You can take nothing for granted – that is the main message from the opening round of the World Series after it returned. That – and Australia look awesome!
663 days after the last round of the World Series closed in Sydney in early 2020 sevens was back this weekend in Dubai.
No New Zealand (due to COVID) and no England (due to a contract with World Rugby to allow Great Britain to play in their place in 2021), but every other core team was present with many familiar names but also many new looking squads.
The final rankings will be based the best four tournament results from the six currently planned, a policy that resulted in some teams being particularly experimental. Canada in particular selected three teenagers in a squad with an average age of just 23.
The opening rounds did not suggest the “surprise” results that were to come. Australia and France in Pool A, and Great Britain and Fiji in Pool B, won their opening games. However it was not all quite plain sailing, with Britain coming from behind to beat Russia and Fiji only beating the young Canadians from the final play. The biggest surprise, however, was Olympic silver medallists France just sneaking home against Brazil.
Brazil had only ever beaten France once – back in 2013 when France were new to the World Series – but lead France three time in a hugely exciting game, with only Jade Ulutule’s last play try winning it for France.
Unsurprisingly after that game, Brazil beat Spain in the next round – but France then lost to the USA, who had been well beaten by Australia in their first game. Canada ended their opening day with a first win against Ireland before Russia made up for their narrow first round defeat to Britain with an impressive win against Fiji.
Day one ended with just Australia and Great Britain unbeaten and apparently heading for the final, with USA and Fiji likely to be playing for bronze. That continued to be the likely outcome from the fourth round of games, but the fifth round did not go to script.
First the USA took on Brazil, a team they had beaten 17 times in 17 previous meetings. But not today. Despite a disappointing Olympics, this is a different looking Brazilian team and they lead 7-0 at half-time. Tries from Alex Kelter and Ilona Maher looked to have rescued the Americans, but there was time for one more play and after a long period of pressure Thalia Costa crossed the line for a 12-10 win for Brazil, pushing USA into the 7th place playoff, while Brazil would play for 5th – a remarkable finish for a team who, in eight previous years of World Sevens, had never finished higher than 8th.
Next up the “unbeatable” Australians shared eight tries with France in a thrilling game, coming out ahead 24-22 when the French were unable to convert they final try. However, with USA losing to Fiji France were now in the bronze medal match.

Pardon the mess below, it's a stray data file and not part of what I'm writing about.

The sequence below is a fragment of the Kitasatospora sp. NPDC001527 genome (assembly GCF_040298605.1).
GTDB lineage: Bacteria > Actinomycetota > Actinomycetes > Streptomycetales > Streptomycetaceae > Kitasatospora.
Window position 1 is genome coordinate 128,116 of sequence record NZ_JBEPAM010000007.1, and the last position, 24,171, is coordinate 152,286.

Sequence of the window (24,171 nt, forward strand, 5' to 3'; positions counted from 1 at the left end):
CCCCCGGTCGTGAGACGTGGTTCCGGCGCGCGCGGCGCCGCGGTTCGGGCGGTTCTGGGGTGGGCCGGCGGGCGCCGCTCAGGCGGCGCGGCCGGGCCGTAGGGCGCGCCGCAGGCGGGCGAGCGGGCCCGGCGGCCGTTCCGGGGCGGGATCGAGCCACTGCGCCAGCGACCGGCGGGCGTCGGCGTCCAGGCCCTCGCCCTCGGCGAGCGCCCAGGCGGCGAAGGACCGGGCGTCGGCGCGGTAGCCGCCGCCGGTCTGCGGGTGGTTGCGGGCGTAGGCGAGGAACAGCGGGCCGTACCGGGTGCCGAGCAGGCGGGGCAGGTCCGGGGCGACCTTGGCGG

After that we had the replay of the Olympic bronze medal game with Fiji taking on Great Britain. Could Britain gain revenge – and a place in the final? No was the answer as Fiji dominated proceedings, winning 28-5 and also, as a result, winning the pool while the defeat was large enough to push Britain into the fifth place playoff.
In the playoffs Ireland ended a disappointing weekend for Spain with a 31-14 win – but with the performances of Brazil both will be looking over their shoulders with relegation back this season. USA then comfortably beat Canada for 7th, despite an early Canadian try.
Then came another classic game as Brazil took on Great Britain, the lead changing six times – and Brazil looking like they had won right at the end. But there was just time for a restart and Grace Crompton won it for Britain 22-21.
France overwhelmed Russia 40-0 for third, before Australia beat Fiji 22-7 in the final, Fiji battling away but unable to find a way though until a consolation try right at the end, Charlotte Caslick picking up the Player of the Final award.
Australians unsurprisingly dominated the points scoring, Sharni Williams topping the listing with 34 points, Caslick and Demi Hayes with 25 points tied for second with France’s Stephanie Okemba and Ireland’s Amee-Leigh Murphy Crowe.
Pool A: Australia 45-5 United States; France 31-0 Spain; Australia 34-0 Spain; France 26-21 Brazil; Brazil 26-12 Spain; France 19-24 United States; United States 17-12 Spain; Australia 38-5 Brazil; United States 10-12 Brazil; France 22-24 Australia
Pool B: Great Britain 12-7 Russia; Fiji 28-12 Ireland; Great Britain 26-15 Ireland; Fiji 28-26 Canada; Canada 21-17 Ireland; Fiji 19-27 Russia; Russia 14-5 Ireland; Great Britain 24-7 Canada; Russia 17-10 Canada; Fiji 28-5 Great Britain
9th Place: Spain 14-31 Ireland
7th Place: United States 17-7 Canada
5th Place: Brazil 21-22 Great Britain
3rd Place: France 40-0 Russia
Final: Australia 22-7 Fiji